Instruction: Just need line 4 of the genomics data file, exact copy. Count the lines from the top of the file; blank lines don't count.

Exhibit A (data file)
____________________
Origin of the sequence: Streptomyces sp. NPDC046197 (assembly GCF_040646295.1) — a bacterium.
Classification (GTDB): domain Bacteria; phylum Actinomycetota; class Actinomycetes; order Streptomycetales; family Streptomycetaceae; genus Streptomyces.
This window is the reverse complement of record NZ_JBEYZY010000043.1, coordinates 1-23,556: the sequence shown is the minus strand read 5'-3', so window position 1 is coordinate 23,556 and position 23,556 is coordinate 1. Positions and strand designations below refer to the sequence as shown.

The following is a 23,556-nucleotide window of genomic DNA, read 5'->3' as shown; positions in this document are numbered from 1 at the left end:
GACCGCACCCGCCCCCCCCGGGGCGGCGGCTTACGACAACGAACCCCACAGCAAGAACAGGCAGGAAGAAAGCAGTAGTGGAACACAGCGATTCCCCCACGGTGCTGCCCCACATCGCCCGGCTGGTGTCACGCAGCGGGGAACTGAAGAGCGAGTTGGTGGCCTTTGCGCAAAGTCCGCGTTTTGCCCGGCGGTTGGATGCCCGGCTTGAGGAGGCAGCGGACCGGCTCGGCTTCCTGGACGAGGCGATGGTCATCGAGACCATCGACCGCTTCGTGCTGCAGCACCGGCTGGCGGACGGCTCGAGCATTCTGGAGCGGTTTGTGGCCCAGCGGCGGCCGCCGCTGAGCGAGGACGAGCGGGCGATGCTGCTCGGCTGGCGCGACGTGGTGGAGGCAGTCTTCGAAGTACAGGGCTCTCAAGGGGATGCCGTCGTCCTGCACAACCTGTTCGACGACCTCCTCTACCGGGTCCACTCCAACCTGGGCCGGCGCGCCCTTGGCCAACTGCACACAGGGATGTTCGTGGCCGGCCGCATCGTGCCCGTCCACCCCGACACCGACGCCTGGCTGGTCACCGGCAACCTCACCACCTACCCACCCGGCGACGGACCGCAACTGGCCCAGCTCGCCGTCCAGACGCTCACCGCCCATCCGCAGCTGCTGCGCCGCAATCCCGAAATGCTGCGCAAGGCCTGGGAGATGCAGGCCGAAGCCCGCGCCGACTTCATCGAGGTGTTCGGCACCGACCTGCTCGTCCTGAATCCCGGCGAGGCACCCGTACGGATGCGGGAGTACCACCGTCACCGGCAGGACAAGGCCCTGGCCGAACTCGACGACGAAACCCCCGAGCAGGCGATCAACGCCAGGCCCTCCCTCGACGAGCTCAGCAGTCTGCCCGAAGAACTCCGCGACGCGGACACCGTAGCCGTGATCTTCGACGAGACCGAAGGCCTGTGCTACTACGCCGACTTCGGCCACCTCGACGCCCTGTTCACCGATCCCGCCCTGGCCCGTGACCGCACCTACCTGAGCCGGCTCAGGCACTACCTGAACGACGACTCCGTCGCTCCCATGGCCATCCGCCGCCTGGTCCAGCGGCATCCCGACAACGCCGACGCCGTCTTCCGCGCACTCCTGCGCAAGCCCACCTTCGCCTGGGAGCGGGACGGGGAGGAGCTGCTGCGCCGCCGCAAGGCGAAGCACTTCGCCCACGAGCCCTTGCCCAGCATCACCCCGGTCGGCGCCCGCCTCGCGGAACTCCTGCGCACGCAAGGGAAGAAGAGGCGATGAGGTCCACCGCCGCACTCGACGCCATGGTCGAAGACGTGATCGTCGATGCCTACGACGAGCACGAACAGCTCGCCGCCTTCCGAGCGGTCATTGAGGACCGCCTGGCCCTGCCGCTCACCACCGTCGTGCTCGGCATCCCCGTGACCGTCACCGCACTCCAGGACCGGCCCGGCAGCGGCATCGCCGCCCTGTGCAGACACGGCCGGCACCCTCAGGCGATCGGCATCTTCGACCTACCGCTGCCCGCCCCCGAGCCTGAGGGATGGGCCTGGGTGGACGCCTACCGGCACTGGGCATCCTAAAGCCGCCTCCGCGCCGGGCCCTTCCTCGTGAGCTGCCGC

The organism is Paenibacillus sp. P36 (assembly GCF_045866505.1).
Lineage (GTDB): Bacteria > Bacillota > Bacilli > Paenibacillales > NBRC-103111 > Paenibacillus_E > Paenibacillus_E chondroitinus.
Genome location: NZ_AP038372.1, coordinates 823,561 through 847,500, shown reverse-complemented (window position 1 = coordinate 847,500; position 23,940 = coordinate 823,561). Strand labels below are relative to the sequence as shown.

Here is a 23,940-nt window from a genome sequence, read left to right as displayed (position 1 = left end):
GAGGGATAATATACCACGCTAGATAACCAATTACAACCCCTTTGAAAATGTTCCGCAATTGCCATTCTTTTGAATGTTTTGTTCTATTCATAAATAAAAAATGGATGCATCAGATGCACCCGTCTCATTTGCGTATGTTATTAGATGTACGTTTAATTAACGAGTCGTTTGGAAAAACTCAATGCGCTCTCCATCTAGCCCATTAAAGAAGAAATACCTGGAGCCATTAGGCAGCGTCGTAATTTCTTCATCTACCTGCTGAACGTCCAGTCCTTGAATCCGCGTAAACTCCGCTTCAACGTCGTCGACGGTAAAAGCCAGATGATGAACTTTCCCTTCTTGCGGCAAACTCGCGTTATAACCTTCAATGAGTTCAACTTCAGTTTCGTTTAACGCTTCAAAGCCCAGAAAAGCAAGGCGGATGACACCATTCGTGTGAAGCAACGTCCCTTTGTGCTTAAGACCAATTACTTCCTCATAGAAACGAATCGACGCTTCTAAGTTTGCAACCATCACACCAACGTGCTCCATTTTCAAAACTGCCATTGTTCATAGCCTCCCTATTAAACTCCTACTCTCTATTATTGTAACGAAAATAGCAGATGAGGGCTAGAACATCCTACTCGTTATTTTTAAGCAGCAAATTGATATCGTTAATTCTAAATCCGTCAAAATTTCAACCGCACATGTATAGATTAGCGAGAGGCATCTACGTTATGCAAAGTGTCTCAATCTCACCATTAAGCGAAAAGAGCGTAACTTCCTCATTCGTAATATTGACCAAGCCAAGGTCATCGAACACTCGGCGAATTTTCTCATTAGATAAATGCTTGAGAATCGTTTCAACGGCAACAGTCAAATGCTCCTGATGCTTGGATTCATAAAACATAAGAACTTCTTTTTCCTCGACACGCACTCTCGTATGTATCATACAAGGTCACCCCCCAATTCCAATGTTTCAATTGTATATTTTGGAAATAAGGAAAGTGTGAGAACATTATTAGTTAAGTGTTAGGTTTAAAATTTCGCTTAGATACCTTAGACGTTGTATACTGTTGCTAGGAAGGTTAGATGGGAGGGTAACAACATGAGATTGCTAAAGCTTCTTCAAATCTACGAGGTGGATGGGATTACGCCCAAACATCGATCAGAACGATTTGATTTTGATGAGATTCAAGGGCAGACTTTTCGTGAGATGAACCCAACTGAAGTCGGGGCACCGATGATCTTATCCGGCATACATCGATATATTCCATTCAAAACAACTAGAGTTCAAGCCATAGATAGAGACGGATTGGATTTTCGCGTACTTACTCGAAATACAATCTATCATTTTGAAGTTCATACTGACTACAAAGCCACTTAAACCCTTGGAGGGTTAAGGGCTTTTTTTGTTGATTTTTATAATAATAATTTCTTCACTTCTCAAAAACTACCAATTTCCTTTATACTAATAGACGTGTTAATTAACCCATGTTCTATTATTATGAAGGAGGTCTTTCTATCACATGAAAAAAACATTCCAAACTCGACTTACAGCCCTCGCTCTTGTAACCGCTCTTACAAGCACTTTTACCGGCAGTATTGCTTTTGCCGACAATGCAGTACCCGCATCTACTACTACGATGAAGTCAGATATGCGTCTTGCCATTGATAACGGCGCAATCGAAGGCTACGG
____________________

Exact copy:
The following is a 23,556-nucleotide window of genomic DNA, read 5'->3' as shown; positions in this document are numbered from 1 at the left end: